Lunch and supper always include a salad bar and your choice of 2 entrees and a variety of side dishes. Not that we are on a strictly fish diet, but all of the fish that we have taken for specimens are immediately iced down and saved for the cooks who have many ways of making them a treat for the palate. Tonight featured freshly caught ahi cooked on a grill on deck.

Last night’s sunset was a beauty. I saw for the first time, the “green flash”.

Questions

Lets turn to the atmosphere for a few questions. If you are keeping up with answering the questions (or just look above), you have an idea of the latitude of the islands. What is the name, including direction, of the global wind belt the Hawaiian islands lie within?

The ship has been sailing along the west coast of the big island, Hawaii. Is this the windward or the leeward side of the island? The heights of Maui and Hawaii help create the weather observed on different parts of the islands. Look at a map of Hawaii and find the towns, Hilo and Kona. Which of the two would you predict to have the drier climate? Why? Check some other sources for precipitation records to find out if you are correct.

You can try the same for Maui. Hana is on the east side and Lahaina is on the west. Make some predictions as to the relative climates of each town then check other sources of climate data to see if you are correct.

If you have any questions, please send them my way.

Geoff

Geoff Goodenow, May 2, 2004

NOAA Teacher at Sea
Geoff Goodenow
Onboard NOAA Ship Oscar Elton Sette

May 2 – 25, 2004

Mission: Swordfish Assessment Survey
Geographical Area:
Hawaiian Islands
Date:
May 2, 2004

Science and Technology Log

This morning we set sail at 10AM. After lunch and drills, the crew set out a longline of about 2 miles of un-baited hooks which were immediately retrieved. This was done as a test of equipment and to help crew get the rhythm of the procedure. I was asked to stand by the spool as line was fed to the stern. My role was to watch for any slackin the line, brake the spool to take up any slack or stop the spool if it tangled (bird nested). All went well on the test.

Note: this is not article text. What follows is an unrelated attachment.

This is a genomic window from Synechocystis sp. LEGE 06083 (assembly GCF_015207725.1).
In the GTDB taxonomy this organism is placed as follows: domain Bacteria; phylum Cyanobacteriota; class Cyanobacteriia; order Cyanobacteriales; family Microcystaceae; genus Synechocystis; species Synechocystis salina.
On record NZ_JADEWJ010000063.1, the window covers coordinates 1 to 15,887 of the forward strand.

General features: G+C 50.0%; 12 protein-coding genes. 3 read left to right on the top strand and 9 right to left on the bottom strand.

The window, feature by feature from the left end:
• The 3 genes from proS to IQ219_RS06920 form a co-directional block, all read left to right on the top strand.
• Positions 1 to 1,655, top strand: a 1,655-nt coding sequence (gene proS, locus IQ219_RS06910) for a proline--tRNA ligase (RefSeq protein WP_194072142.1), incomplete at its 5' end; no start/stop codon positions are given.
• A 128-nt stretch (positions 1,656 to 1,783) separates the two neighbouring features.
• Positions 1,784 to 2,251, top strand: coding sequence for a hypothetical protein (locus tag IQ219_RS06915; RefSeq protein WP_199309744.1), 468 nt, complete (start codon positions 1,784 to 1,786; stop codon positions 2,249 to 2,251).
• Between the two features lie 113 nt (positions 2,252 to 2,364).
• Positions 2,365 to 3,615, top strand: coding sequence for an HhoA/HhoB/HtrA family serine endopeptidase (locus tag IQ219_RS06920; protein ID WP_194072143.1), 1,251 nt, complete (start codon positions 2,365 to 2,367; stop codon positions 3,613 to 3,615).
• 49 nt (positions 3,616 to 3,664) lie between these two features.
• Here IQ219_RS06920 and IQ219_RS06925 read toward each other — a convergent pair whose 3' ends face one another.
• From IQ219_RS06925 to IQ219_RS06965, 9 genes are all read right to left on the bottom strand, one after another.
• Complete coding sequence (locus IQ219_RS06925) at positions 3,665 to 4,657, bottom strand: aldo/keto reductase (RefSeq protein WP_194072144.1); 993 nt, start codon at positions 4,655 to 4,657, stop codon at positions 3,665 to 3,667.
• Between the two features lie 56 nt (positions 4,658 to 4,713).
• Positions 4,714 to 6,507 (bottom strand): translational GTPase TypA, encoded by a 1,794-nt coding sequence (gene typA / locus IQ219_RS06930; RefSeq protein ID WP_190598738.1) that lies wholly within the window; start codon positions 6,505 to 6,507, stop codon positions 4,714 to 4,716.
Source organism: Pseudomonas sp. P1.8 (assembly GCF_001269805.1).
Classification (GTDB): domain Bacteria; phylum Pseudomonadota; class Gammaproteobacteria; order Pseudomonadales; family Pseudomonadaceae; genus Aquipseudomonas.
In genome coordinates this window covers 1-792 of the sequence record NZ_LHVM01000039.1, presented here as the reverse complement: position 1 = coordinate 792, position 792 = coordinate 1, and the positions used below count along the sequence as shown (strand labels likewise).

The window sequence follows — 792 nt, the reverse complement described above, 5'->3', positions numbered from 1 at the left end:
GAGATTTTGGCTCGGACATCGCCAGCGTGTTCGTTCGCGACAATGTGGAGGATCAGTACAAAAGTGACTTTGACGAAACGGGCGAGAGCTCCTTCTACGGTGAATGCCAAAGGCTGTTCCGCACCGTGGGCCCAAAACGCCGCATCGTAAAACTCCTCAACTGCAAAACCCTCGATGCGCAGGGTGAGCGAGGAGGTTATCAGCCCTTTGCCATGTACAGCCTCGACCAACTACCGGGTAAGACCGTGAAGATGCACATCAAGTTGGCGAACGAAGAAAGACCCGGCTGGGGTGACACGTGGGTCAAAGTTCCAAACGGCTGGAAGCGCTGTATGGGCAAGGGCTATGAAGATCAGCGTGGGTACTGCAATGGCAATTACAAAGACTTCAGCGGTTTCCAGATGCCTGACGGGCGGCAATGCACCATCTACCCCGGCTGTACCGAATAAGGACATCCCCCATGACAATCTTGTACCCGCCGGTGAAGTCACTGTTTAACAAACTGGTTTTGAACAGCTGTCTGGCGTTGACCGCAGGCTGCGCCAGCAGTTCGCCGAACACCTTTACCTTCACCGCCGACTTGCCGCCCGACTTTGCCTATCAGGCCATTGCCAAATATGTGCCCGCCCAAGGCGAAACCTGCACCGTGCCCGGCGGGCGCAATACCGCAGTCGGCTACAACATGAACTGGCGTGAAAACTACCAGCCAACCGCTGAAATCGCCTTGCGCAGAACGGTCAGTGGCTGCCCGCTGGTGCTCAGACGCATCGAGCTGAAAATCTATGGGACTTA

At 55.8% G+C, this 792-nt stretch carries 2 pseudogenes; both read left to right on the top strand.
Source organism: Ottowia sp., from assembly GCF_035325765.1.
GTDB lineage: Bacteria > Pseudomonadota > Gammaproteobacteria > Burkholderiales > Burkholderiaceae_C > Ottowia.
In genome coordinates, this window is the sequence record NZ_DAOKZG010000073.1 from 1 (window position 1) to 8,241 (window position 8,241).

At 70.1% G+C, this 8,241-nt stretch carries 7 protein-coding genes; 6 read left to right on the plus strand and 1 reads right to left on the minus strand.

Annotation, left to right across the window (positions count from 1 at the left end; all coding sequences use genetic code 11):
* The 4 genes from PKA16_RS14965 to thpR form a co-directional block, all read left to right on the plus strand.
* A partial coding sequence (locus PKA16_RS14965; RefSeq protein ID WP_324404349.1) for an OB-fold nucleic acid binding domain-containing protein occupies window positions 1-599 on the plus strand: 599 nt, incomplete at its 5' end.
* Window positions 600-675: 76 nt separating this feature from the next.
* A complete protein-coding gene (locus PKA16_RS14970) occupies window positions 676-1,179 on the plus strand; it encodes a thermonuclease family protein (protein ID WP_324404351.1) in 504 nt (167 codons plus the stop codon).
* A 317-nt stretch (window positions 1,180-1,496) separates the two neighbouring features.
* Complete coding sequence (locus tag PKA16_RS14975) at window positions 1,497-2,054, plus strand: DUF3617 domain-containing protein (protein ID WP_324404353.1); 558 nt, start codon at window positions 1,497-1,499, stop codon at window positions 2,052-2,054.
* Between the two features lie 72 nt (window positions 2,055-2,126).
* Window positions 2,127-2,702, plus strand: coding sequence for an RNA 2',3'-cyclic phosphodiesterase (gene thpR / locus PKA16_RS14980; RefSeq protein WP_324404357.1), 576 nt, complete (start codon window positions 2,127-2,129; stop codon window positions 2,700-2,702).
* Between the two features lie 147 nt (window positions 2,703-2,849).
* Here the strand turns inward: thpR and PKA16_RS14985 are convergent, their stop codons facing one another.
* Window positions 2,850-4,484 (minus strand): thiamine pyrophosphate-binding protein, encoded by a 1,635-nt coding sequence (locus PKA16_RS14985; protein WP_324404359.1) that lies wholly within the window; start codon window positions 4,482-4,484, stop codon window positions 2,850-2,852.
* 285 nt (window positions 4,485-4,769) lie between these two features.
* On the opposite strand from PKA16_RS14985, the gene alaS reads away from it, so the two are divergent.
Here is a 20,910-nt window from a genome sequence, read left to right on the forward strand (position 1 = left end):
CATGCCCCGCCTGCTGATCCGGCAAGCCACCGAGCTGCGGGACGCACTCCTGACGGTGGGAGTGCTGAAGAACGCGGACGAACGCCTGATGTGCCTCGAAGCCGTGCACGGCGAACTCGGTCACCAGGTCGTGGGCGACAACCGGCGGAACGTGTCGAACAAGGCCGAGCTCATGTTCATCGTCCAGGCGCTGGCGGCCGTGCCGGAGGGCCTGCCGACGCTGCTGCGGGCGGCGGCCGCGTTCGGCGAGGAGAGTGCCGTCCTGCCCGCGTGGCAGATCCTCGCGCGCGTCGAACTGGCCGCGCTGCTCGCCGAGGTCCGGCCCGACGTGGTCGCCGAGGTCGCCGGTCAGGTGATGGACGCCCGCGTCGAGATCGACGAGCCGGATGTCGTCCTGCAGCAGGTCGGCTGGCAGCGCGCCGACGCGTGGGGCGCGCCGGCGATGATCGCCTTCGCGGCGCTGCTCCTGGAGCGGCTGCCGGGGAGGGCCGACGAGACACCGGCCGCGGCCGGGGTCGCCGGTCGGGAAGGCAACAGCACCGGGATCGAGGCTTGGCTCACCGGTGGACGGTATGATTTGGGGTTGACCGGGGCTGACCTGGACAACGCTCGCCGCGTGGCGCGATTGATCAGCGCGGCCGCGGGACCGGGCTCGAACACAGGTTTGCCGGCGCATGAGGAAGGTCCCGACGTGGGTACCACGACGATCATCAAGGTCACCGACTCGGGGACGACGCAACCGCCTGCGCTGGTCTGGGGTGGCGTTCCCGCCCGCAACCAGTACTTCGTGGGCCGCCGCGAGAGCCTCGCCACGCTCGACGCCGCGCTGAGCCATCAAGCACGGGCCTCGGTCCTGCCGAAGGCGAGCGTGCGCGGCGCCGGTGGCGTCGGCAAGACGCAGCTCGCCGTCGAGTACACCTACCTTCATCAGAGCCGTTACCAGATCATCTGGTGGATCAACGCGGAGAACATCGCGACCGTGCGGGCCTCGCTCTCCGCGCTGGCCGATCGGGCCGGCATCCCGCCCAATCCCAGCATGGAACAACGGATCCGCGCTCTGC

Scientists and their teams were busy setting up their respective labs and preparing for the work ahead. One team will be doing vision studies using retinas removed from selected animals. Muscle tissue and blood samples will be taken for other studies. Plankton tows will be done at daylight and night to collect specific types present at those different times of the day.

Some fish will be tagged and released. The pop up archival tags record an animal’s depth, latitude and longitudes and other data as it moves through the ocean over a specified period, perhaps 8 months. After that time, the tag automatically is released from the fish, pops to the surface and transmits its data to a satellite.

The longline was set to be deployed at 8PM, but due to rough seas that effort was cancelled. So as you can tell, this was a day of preparation, with the real science soon to come.

Personal Log

I arrived Friday, April 30 after nearly 23 waking hours, 5000 air miles and 10.5 air hours from Harrisburg, PA. It was not difficult to find comfort in my upper berth aboard the SETTE. On Saturday, I was up by 8AM, walked about Honolulu most of the day. I had brief tour of the ship with chief scientist Rich Brill. By Sunday, I felt well rested and comfortable at sea until after supper. By then things were a bit rough and most of supper and perhaps a bit of lunch came back up. But I slept well — horizontal felt best.

Question for Today:

Locaction, location, location:

Determine the change in latitude and longitude from your home to Honolulu. How many time zones are crossed? State the westernmost and easternmost longitudes of the entire Hawaiian Island chain. State the northernmost and southernmost latitudes of the Hawaiian Island chain.